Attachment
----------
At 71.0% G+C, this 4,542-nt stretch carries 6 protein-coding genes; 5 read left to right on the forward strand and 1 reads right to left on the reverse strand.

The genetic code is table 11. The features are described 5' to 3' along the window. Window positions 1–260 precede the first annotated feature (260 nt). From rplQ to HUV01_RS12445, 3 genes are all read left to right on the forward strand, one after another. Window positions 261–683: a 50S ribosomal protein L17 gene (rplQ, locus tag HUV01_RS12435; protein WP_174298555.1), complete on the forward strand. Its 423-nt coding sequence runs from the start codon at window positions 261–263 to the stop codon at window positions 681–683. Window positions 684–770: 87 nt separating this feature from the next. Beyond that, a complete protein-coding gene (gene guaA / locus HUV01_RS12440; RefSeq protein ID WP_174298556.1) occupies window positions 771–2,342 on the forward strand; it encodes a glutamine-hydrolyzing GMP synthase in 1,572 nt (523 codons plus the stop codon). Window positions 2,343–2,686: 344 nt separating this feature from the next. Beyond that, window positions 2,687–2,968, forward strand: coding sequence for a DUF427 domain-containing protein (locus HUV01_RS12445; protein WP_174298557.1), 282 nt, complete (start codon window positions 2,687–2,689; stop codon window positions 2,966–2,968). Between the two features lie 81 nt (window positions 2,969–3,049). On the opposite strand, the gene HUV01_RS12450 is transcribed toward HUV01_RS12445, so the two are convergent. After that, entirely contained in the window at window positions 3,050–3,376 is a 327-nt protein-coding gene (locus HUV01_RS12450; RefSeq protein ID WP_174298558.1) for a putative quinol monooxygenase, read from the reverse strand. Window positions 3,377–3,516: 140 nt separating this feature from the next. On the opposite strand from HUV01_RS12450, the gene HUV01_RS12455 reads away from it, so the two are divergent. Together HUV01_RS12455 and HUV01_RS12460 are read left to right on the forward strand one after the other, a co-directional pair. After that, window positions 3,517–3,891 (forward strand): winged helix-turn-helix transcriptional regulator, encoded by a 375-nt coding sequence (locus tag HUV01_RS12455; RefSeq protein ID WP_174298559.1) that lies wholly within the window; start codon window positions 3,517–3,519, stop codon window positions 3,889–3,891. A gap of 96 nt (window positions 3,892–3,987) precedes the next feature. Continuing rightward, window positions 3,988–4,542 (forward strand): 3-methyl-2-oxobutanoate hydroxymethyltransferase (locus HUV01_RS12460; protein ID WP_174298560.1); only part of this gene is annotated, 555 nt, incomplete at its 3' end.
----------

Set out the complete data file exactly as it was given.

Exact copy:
At 71.0% G+C, this 4,542-nt stretch carries 6 protein-coding genes; 5 read left to right on the forward strand and 1 reads right to left on the reverse strand.

The genetic code is table 11. The features are described 5' to 3' along the window. Window positions 1–260 precede the first annotated feature (260 nt). From rplQ to HUV01_RS12445, 3 genes are all read left to right on the forward strand, one after another. Window positions 261–683: a 50S ribosomal protein L17 gene (rplQ, locus tag HUV01_RS12435; protein WP_174298555.1), complete on the forward strand. Its 423-nt coding sequence runs from the start codon at window positions 261–263 to the stop codon at window positions 681–683. Window positions 684–770: 87 nt separating this feature from the next. Beyond that, a complete protein-coding gene (gene guaA / locus HUV01_RS12440; RefSeq protein ID WP_174298556.1) occupies window positions 771–2,342 on the forward strand; it encodes a glutamine-hydrolyzing GMP synthase in 1,572 nt (523 codons plus the stop codon). Window positions 2,343–2,686: 344 nt separating this feature from the next. Beyond that, window positions 2,687–2,968, forward strand: coding sequence for a DUF427 domain-containing protein (locus HUV01_RS12445; protein WP_174298557.1), 282 nt, complete (start codon window positions 2,687–2,689; stop codon window positions 2,966–2,968). Between the two features lie 81 nt (window positions 2,969–3,049). On the opposite strand, the gene HUV01_RS12450 is transcribed toward HUV01_RS12445, so the two are convergent. After that, entirely contained in the window at window positions 3,050–3,376 is a 327-nt protein-coding gene (locus HUV01_RS12450; RefSeq protein ID WP_174298558.1) for a putative quinol monooxygenase, read from the reverse strand. Window positions 3,377–3,516: 140 nt separating this feature from the next. On the opposite strand from HUV01_RS12450, the gene HUV01_RS12455 reads away from it, so the two are divergent. Together HUV01_RS12455 and HUV01_RS12460 are read left to right on the forward strand one after the other, a co-directional pair. After that, window positions 3,517–3,891 (forward strand): winged helix-turn-helix transcriptional regulator, encoded by a 375-nt coding sequence (locus tag HUV01_RS12455; RefSeq protein ID WP_174298559.1) that lies wholly within the window; start codon window positions 3,517–3,519, stop codon window positions 3,889–3,891. A gap of 96 nt (window positions 3,892–3,987) precedes the next feature. Continuing rightward, window positions 3,988–4,542 (forward strand): 3-methyl-2-oxobutanoate hydroxymethyltransferase (locus HUV01_RS12460; protein ID WP_174298560.1); only part of this gene is annotated, 555 nt, incomplete at its 3' end.